Line 305. for the nonce,] That is, as I conceive, for the occasion. This phrase, which was very frequently, though not always very precisely, used by our old writers, I suppose to have been originally a corruption of corrupt Latin. From pro-nunc, I suppose, came for the nunc, and so for the nonce; just as from adThe Spanish entonces has been formed in the same manner from in-tunc. TYRWHITT. reproof-] Reproof is confutation. JOHNSON. shall I falsify men's hopes ;] To falsify hope is to exceed hope, to give much where men hope for little.

nunc came a-non.

Line 316. -337.

This speech is very artfully introduced to keep the Prince from appearing vile in the opinion of the audience; it prepares them for his future reformation; and, what is yet more valuable, exhibits a natural picture of a great mind offering excuses to itself, and palliating those follies which it can neither justify nor forsake.



Line 349. I will from henceforth rather be myself,

Mighty, and to be fear'd, than my condition;] i. e. I will from henceforth rather put on the character that becomes me, and exert the resentment of an injured king, than still continue in the inactivity and mildness of my natural disposition.


Line 364. And majesty might never yet endure

The moody frontier of a servant brow.] Frontier

was anciently used for forehead. So Stubbs, in his Anatomy of Abuses, 1595: "Then on the edges of their bolstered hair, which standeth crested round their frontiers, and hanging over their faces," &c. STEEVENS, Line 385. A pouncet-box,] A small box for musk or other perfumes then in fashion: the lid of which being cut with open work, gave it its name; from poinsoner, to prick, pierce, or engrave. WARBURTON.

Line 388. Took it in snuff:] Snuff is equivocally used for anger and a powder taken up the nose. STEEVENS.

Line 425. To do him wrong, or any way impeach

What then he said, so he unsay it now.] Let what he then said never rise to impeach him, so he unsay it now. JOHNS. Line 437. —and indent with fears,] Perhaps we may read : Shall we buy treason? and indent with peers,

When they have lost and forfeited themselves?

Shall we purchase back a traitor? Shall we descend to a composition with Worcester, Northumberland, and young Percy, who by disobedience have lost and forfeited their honours and themselves? JOHNSON.

Line 444.

He never did fall off, my sovereign liege,

But by the chance of war;] The meaning is, he came not into the enemy's power, but by the chance of war. The king charged Mortimer, that he wilfully betrayed his army, and as he was then with the enemy, calls him revolted Mortimer. Hotspur replies that he never fell off, that is, fell into Glendower's hands, but by the chance of war. JOHNSON.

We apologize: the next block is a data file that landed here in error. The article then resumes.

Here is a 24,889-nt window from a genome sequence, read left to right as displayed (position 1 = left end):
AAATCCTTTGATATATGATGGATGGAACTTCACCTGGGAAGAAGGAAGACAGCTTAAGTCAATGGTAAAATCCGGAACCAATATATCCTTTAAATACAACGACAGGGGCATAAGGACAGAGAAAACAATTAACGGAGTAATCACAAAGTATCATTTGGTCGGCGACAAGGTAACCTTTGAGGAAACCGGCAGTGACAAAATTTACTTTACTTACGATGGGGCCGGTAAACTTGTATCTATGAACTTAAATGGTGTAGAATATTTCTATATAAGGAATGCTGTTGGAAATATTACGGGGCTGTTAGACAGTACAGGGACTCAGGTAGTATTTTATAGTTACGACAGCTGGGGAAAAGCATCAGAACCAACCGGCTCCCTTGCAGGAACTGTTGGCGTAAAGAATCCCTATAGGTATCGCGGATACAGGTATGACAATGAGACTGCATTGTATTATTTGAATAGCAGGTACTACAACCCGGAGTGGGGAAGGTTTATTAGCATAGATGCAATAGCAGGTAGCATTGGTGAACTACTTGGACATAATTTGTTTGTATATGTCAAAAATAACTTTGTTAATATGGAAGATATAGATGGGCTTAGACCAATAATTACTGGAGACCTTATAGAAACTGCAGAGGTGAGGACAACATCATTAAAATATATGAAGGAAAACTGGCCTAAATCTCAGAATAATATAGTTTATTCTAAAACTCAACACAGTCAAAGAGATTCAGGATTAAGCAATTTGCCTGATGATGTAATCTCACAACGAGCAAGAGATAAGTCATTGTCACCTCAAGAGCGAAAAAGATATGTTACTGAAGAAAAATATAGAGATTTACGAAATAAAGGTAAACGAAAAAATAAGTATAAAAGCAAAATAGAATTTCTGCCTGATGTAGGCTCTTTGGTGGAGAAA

Line 451. hardiment-] i. e. courage.

-455. Who then, affrighted, &c.] This passage has been censured as sounding nonsense, which represents a stream of water as capable of fear. It is misunderstood. Severn is here not the flood, but the tutelary power of the flood, who was affrighted, and hid his head in the hollow bank. JOHNSON.

Line 457. his crisp head-] i. e. curled head.

498. —an eye of death,] That is, an eye menacing death. Hotspur seems to describe the king as trembling with rage rather than fear. JOHNSON. this canker, Bolingbroke ?] The canker-rose is

Line 535. the dog-rose.

Line 542. disdain'd-] For disdainful. JOHNSON. On the unsteadfast footing of a spear.] That is of a spear laid across. WARBURTON.


Line 562. By heaven, methinks, it were an easy leap,

To pluck bright honour from the pale-fuc'd moon;] Euripides has put the very same sentiment into the mouth of Eteocles: "I will not, madam, disguise my thoughts; I would scale heaven, I would descend to the very entrails of the earth, if so be that by that price I could obtain a kingdom." WARB.

Though I am very far from condemning this speech with Gildon and Theobald, as absolute madness, yet I cannot find in it that profundity of reflection, and beauty of allegory, which Dr. Warburton endeavoured to display. This sally of Hotspur may be, I think, soberly and rationally vindicated as the violent eruption of a mind inflated with ambition, and fired with resentment; as the boasted clamour of a man able to do much, and eager to do more; as the hasty motion of turbulent desire; as the dark expression of indetermined thoughts. The passage from Euripides is surely not allegorical, yet it is produced, and properly, as parallel. JOHNS.

Line 569. But out upon this half-fac'd fellowship!] A coat is said to be faced, when part of it, as the sleeves or bosom, is covered with something finer or more splendid than the main substance. The mantua-makers still use the word. Half-fac'd fellowship is then "partnership but half-adorned, partnership which yet wants half the show of dignities and honours." JOHNSON. Line 570. a world of figures here,] Figure is here used equivocally. As it is applied to Hotspur's speech it is a rhetorical mode; as opposed to form, it means appearance or shape.


Line 596. And that same sword-and-buckler prince of Wales,] A royster or turbulent fellow, that fought in taverns, or raised disorders in the streets, was called a Swash-buckler. In this sense sword-and-buckler is here used. JOHNSON. Line 619. what a candy deal of courtesy-] i. e. what a deal of candy courtesy. MALONE. Line 621. Alluding to what JOHNSON. by raising of a head:] A head is a body of

passed in King Richard, Act. II. sc. iii.

Line 656. forces.